But with the new rules and proposed legislation have come a potential flood of new visitors able to spend, stay and travel virtually unimpeded throughout the island nation of 10 million souls.
Zuccato, who's visited several times, reveals a Cuban culture and history that very few Americans have experienced.
"Just a wonderful culture and people," he said, naming a few of the attractions found in cities like Havana and rural provinces largely untouched by industrial pollution and modern urbanization. "There's world-renowned ballet, music, baseball. People could have fun visiting the cigar factories, driving through the countryside. I think when people begin visiting (en masse), the embargo collapses, because the pressures from the American people will be too great. In my view, the travel embargo is the only reason (the wide embargo) has stood so long."
Congress may open travel
Opponents of the embargo have been encouraged by proposed legislation currently winding its way through Congress and supported by Long Beach Congresswoman Rep. Laura Richardson, who met with Castro during a visit to Cuba in April 2009.
The bill, HR 4645 by Congressman Rep. Collin Peterson, D-Minn., would deny the president the ability to "regulate, prohibit, directly or indirectly, travel to or from Cuba by United States citizens, or lawful permanent residents, or any transactions incident to such travel."
It further would remove an existing law requiring Cubans to pay cash in advance for all American agricultural exports -- a barrier akin to requiring, for example, a consumer pay the full cost of a new car without the option of making monthly payments.
The bill would also erase the cumbersome and time-consuming paperwork needed for travel by business groups, farmers, athletes and others interested in a visit.
Trade groups back reform
The National Foreign Trade Council, a coalition of business and travel groups, have endorsed lifting trade quotas, and eased further lifting of sanctions in a recent letter to Congress.
"Current policies towards Cuba have clearly not achieved their objectives," said Jake Colvin, the NFTC's vice president of global trade issues. "Without the support of our allies and the larger international community, U.S. sanctions serve only to remove the positive influences that American businesses, workers, religious groups, students and tourists have in promoting U.S. values and human rights."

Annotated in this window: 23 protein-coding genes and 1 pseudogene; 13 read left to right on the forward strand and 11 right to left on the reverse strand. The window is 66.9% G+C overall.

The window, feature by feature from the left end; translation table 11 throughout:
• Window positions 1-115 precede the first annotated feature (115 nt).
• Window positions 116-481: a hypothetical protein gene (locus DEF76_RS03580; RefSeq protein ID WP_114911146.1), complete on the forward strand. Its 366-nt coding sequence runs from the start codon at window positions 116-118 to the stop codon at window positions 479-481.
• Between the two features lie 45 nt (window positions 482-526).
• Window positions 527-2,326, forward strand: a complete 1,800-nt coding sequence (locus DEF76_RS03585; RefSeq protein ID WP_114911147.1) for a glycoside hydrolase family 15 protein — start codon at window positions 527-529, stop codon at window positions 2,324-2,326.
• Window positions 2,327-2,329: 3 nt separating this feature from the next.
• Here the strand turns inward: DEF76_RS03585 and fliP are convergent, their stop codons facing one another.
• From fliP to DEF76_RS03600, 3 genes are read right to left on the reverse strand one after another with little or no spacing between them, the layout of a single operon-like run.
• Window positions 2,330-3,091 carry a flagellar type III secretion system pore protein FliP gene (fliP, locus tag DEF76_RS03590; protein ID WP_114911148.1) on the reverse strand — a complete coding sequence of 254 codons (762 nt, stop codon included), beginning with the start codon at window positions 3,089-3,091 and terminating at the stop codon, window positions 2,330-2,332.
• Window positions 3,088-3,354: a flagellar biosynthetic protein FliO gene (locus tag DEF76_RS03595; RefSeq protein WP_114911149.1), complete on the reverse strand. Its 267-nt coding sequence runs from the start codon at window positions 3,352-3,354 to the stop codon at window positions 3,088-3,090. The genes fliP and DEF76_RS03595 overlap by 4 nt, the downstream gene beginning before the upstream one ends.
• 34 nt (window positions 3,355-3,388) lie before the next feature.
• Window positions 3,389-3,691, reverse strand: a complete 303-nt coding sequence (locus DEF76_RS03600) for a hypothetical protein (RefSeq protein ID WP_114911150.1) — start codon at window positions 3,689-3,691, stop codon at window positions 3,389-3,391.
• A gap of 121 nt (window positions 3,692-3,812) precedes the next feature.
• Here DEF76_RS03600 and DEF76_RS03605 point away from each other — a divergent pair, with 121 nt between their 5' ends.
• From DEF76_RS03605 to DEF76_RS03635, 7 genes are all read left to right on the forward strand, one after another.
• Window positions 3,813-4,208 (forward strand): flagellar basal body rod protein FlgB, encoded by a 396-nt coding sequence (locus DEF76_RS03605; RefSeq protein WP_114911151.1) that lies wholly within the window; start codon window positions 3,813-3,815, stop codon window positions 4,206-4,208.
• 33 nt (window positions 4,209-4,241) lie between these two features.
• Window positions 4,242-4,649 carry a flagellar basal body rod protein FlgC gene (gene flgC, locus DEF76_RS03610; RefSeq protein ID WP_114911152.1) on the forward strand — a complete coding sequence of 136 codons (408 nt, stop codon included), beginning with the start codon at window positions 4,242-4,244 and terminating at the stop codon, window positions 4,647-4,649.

Todd Work, a Cuba Travel agent-manager, said that while roughly 75 percent of the company's clients are Cuban-Americans from Southern California, Arizona and Nevada, there is growing interest among California college students and professors, medical researchers, athletic clubs and vintners.
Work is currently helping facilitate a winter trip for a track team from Santa Monica High School.
"There's a lot of interest among students and athletes on both sides," Work said. "It's enjoyable promoting cultural and social ties between Cuba and California ... acting as a sort of bridge. I think we'll see more of that in the future, beyond the family visits that have traditionally made up the majority of travel."
Cuba Travel based their Western U.S. operation in Long Beach because of its proximity to Los Angeles International Airport -- one of only three American airports permitted by the State Department to offer flights to Cuba (Miami and New York's JFK are the others) -- and because the city sits at the crossroads of America's third-largest Cuban-American population, behind Miami and New Jersey.
The U.S. Census Bureau estimates roughly 80,000 Cuban-Americans live in Los Angeles and Orange counties, with another 40,000 or so scattered across Southern California, Nevada and Arizona.